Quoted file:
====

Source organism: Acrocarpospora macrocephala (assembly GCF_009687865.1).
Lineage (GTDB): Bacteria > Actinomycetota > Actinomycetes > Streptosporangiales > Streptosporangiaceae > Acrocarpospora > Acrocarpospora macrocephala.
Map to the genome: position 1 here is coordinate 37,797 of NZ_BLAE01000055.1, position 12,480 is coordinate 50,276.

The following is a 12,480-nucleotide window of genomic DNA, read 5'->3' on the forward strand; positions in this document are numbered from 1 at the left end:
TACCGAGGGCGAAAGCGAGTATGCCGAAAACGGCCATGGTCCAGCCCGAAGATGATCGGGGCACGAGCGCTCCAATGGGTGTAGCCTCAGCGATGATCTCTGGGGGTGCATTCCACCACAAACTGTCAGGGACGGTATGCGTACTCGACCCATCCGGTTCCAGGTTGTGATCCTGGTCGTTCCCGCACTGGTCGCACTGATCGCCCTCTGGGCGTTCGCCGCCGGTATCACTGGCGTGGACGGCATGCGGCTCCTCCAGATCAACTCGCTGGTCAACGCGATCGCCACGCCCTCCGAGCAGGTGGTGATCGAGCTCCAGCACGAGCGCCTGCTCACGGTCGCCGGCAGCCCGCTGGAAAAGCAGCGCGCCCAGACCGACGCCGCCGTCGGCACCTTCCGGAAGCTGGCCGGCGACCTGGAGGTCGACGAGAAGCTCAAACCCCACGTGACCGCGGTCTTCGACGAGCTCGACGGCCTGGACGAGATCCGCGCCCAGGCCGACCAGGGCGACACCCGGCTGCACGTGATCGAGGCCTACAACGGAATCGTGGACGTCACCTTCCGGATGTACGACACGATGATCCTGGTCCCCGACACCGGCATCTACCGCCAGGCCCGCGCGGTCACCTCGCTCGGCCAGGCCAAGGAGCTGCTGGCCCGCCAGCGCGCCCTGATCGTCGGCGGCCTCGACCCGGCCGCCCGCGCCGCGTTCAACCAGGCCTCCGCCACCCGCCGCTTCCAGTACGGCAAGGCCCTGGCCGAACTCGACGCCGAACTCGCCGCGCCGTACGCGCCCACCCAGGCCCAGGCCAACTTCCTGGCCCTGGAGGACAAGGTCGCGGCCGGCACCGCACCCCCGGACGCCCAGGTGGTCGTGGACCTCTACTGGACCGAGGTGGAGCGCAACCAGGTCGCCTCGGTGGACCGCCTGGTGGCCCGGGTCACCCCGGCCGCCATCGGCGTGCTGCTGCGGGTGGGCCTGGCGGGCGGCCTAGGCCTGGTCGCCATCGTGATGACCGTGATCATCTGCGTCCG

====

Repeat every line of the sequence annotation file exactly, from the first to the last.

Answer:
Source organism: Acrocarpospora macrocephala (assembly GCF_009687865.1).
Lineage (GTDB): Bacteria > Actinomycetota > Actinomycetes > Streptosporangiales > Streptosporangiaceae > Acrocarpospora > Acrocarpospora macrocephala.
Map to the genome: position 1 here is coordinate 37,797 of NZ_BLAE01000055.1, position 12,480 is coordinate 50,276.

The following is a 12,480-nucleotide window of genomic DNA, read 5'->3' on the forward strand; positions in this document are numbered from 1 at the left end:
TACCGAGGGCGAAAGCGAGTATGCCGAAAACGGCCATGGTCCAGCCCGAAGATGATCGGGGCACGAGCGCTCCAATGGGTGTAGCCTCAGCGATGATCTCTGGGGGTGCATTCCACCACAAACTGTCAGGGACGGTATGCGTACTCGACCCATCCGGTTCCAGGTTGTGATCCTGGTCGTTCCCGCACTGGTCGCACTGATCGCCCTCTGGGCGTTCGCCGCCGGTATCACTGGCGTGGACGGCATGCGGCTCCTCCAGATCAACTCGCTGGTCAACGCGATCGCCACGCCCTCCGAGCAGGTGGTGATCGAGCTCCAGCACGAGCGCCTGCTCACGGTCGCCGGCAGCCCGCTGGAAAAGCAGCGCGCCCAGACCGACGCCGCCGTCGGCACCTTCCGGAAGCTGGCCGGCGACCTGGAGGTCGACGAGAAGCTCAAACCCCACGTGACCGCGGTCTTCGACGAGCTCGACGGCCTGGACGAGATCCGCGCCCAGGCCGACCAGGGCGACACCCGGCTGCACGTGATCGAGGCCTACAACGGAATCGTGGACGTCACCTTCCGGATGTACGACACGATGATCCTGGTCCCCGACACCGGCATCTACCGCCAGGCCCGCGCGGTCACCTCGCTCGGCCAGGCCAAGGAGCTGCTGGCCCGCCAGCGCGCCCTGATCGTCGGCGGCCTCGACCCGGCCGCCCGCGCCGCGTTCAACCAGGCCTCCGCCACCCGCCGCTTCCAGTACGGCAAGGCCCTGGCCGAACTCGACGCCGAACTCGCCGCGCCGTACGCGCCCACCCAGGCCCAGGCCAACTTCCTGGCCCTGGAGGACAAGGTCGCGGCCGGCACCGCACCCCCGGACGCCCAGGTGGTCGTGGACCTCTACTGGACCGAGGTGGAGCGCAACCAGGTCGCCTCGGTGGACCGCCTGGTGGCCCGGGTCACCCCGGCCGCCATCGGCGTGCTGCTGCGGGTGGGCCTGGCGGGCGGCCTAGGCCTGGTCGCCATCGTGATGACCGTGATCATCTGCGTCCG